- David Pollock
- 21 March 2012
Constrained pieces exploring ideas of order and chaos
Order and chaos, Alison Turnbull’s work implies, are both simple functions of human perspective, with her seemingly very precisely constrained pieces actually subject to no more than the artist’s own arbitrary designs for them. In large part that’s a description of art itself, of course, but Turnbull goes out of her way to hem herself in using predesigned patterns. In ‘North & South’, for example, she appears to have redrawn constellations of stars as seen from either pole as a join-the-dots puzzle resembling bacteria in a dish, while the shading of intersecting corners on squared paper (or a map of the Isle of Barra) to create oscillating, mark-making patterns is a recurring feature.
The consideration of colour is also important. ‘Orto Botanico’ implicitly invites us to match a printed palette of colours with the imagined shades on a black and white landscape photograph and Turnbull’s written descriptions of each shade: ‘dull grey façade of the cactus house’; ‘dead bird, its bright pink foot’. ‘Various-coloured Snapdragon’, meanwhile, takes shades from Werner’s Nomenclature of Colours, an antiquarian reference book used by Darwin, to assemble a wall-painting which mimics a molecular structure, the better to suggest that our understanding of colour itself is partly a mechanical and partly a creative process.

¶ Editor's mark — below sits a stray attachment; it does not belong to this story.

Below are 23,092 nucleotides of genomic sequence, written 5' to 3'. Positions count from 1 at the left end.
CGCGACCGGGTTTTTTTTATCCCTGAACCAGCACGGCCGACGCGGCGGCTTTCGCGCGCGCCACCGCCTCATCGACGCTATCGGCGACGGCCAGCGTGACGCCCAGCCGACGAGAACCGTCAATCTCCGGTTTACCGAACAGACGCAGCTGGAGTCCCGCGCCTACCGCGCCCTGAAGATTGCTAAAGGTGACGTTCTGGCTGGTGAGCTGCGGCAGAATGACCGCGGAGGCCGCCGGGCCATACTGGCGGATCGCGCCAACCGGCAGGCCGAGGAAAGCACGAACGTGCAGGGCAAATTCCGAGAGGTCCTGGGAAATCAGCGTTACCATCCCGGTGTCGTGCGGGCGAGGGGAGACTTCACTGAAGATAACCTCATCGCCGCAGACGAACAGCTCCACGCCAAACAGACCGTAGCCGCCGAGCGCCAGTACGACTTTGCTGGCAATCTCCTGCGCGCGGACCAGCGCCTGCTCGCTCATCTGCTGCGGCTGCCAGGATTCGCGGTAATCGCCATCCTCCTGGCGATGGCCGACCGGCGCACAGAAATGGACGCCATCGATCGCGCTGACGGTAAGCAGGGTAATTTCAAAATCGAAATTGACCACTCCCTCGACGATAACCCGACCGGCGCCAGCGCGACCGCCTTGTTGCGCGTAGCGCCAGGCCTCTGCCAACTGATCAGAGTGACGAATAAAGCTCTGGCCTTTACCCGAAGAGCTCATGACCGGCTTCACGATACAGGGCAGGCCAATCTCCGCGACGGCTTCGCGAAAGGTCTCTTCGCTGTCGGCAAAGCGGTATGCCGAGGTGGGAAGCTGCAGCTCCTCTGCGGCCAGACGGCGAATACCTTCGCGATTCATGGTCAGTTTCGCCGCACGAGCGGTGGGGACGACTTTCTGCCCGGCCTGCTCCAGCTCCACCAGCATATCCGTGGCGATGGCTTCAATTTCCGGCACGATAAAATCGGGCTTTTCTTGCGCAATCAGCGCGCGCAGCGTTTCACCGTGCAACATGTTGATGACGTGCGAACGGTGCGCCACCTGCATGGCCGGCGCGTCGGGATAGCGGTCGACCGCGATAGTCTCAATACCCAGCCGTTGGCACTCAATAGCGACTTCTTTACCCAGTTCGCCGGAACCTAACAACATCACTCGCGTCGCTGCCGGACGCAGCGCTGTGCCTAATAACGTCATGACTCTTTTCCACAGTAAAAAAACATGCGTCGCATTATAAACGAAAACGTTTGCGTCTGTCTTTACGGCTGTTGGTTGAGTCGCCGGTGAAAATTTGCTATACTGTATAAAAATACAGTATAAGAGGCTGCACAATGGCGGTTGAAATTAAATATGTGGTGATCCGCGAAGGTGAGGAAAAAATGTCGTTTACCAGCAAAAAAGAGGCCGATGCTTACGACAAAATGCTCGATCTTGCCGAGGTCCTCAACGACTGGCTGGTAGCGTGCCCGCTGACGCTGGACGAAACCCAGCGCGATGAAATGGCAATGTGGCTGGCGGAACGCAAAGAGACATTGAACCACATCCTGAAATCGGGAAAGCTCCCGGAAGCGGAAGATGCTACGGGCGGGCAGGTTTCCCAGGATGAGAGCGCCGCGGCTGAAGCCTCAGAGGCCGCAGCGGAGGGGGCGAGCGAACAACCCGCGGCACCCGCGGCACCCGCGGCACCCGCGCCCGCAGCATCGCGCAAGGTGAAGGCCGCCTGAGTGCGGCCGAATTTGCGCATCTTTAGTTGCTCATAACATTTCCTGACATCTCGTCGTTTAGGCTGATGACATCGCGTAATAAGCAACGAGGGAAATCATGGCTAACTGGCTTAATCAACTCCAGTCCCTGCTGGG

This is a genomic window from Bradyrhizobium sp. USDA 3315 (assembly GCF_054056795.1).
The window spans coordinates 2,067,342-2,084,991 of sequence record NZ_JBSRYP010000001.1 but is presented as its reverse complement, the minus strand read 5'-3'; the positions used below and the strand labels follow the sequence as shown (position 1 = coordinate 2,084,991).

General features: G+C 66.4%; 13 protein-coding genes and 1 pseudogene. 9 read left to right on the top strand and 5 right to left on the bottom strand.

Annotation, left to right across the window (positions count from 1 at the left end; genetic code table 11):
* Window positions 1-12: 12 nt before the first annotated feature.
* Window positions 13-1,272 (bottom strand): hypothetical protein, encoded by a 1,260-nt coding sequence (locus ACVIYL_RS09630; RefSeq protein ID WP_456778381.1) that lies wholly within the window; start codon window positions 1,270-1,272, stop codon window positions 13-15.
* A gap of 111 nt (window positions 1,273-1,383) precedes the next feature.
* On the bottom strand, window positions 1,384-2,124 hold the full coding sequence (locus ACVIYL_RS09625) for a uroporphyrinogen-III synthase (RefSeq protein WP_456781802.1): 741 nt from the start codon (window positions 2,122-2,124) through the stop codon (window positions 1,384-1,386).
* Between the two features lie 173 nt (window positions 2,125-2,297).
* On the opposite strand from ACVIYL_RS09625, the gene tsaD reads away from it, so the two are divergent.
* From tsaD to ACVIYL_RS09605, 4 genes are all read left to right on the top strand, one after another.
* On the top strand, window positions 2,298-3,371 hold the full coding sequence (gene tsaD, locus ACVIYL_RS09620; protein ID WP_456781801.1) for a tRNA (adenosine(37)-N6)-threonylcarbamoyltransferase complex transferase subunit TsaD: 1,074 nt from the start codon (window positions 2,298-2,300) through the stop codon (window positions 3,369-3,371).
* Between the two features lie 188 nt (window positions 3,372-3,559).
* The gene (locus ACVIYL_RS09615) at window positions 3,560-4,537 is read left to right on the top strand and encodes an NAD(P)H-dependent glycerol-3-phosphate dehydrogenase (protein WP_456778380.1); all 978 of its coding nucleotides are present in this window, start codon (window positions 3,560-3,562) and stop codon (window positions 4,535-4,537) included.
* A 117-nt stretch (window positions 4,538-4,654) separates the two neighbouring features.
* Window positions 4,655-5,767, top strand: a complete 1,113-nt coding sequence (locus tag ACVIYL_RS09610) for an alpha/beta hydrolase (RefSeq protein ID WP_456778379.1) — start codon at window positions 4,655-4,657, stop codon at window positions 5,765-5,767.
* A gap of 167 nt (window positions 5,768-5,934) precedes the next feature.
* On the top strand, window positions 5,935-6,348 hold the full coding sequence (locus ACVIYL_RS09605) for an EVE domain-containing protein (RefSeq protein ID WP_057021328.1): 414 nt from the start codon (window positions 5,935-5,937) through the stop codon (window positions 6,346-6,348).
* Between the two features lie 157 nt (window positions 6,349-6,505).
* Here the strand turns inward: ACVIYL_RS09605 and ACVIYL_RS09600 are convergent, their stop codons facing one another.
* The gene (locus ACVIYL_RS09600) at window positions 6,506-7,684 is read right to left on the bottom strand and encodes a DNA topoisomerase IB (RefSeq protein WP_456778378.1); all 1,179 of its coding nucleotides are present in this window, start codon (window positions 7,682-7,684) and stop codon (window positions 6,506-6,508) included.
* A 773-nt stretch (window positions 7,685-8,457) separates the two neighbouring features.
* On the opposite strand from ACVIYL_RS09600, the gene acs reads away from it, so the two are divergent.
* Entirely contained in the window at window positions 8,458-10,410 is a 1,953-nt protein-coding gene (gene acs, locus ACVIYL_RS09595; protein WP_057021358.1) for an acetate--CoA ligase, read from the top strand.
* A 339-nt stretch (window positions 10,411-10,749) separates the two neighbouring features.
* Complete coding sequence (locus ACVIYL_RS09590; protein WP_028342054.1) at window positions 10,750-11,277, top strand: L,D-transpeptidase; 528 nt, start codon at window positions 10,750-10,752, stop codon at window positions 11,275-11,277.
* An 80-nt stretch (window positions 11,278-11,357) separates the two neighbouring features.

Talbot Rice Gallery, Edinburgh, until Sat 5 May